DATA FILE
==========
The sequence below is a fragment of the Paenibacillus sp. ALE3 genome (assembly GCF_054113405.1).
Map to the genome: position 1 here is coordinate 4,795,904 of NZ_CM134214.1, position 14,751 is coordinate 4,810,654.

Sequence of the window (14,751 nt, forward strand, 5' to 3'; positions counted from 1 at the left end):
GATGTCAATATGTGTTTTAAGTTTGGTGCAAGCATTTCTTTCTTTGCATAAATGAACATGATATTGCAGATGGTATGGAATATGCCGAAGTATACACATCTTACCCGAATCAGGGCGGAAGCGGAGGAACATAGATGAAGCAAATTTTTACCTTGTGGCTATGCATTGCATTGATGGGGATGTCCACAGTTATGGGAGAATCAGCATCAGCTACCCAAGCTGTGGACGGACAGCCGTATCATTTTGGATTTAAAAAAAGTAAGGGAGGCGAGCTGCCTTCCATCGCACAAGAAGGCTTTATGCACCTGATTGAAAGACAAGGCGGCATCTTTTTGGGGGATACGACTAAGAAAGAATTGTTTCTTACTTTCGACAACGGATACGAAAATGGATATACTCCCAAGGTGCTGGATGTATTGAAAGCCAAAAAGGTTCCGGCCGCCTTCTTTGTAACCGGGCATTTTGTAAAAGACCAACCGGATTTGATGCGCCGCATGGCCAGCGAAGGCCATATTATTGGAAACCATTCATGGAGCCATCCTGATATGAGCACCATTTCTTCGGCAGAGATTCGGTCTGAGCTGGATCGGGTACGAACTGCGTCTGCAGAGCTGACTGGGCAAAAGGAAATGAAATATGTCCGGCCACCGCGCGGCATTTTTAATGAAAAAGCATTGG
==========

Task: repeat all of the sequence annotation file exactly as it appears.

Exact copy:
The sequence below is a fragment of the Paenibacillus sp. ALE3 genome (assembly GCF_054113405.1).
Map to the genome: position 1 here is coordinate 4,795,904 of NZ_CM134214.1, position 14,751 is coordinate 4,810,654.

Sequence of the window (14,751 nt, forward strand, 5' to 3'; positions counted from 1 at the left end):
GATGTCAATATGTGTTTTAAGTTTGGTGCAAGCATTTCTTTCTTTGCATAAATGAACATGATATTGCAGATGGTATGGAATATGCCGAAGTATACACATCTTACCCGAATCAGGGCGGAAGCGGAGGAACATAGATGAAGCAAATTTTTACCTTGTGGCTATGCATTGCATTGATGGGGATGTCCACAGTTATGGGAGAATCAGCATCAGCTACCCAAGCTGTGGACGGACAGCCGTATCATTTTGGATTTAAAAAAAGTAAGGGAGGCGAGCTGCCTTCCATCGCACAAGAAGGCTTTATGCACCTGATTGAAAGACAAGGCGGCATCTTTTTGGGGGATACGACTAAGAAAGAATTGTTTCTTACTTTCGACAACGGATACGAAAATGGATATACTCCCAAGGTGCTGGATGTATTGAAAGCCAAAAAGGTTCCGGCCGCCTTCTTTGTAACCGGGCATTTTGTAAAAGACCAACCGGATTTGATGCGCCGCATGGCCAGCGAAGGCCATATTATTGGAAACCATTCATGGAGCCATCCTGATATGAGCACCATTTCTTCGGCAGAGATTCGGTCTGAGCTGGATCGGGTACGAACTGCGTCTGCAGAGCTGACTGGGCAAAAGGAAATGAAATATGTCCGGCCACCGCGCGGCATTTTTAATGAAAAAGCATTGG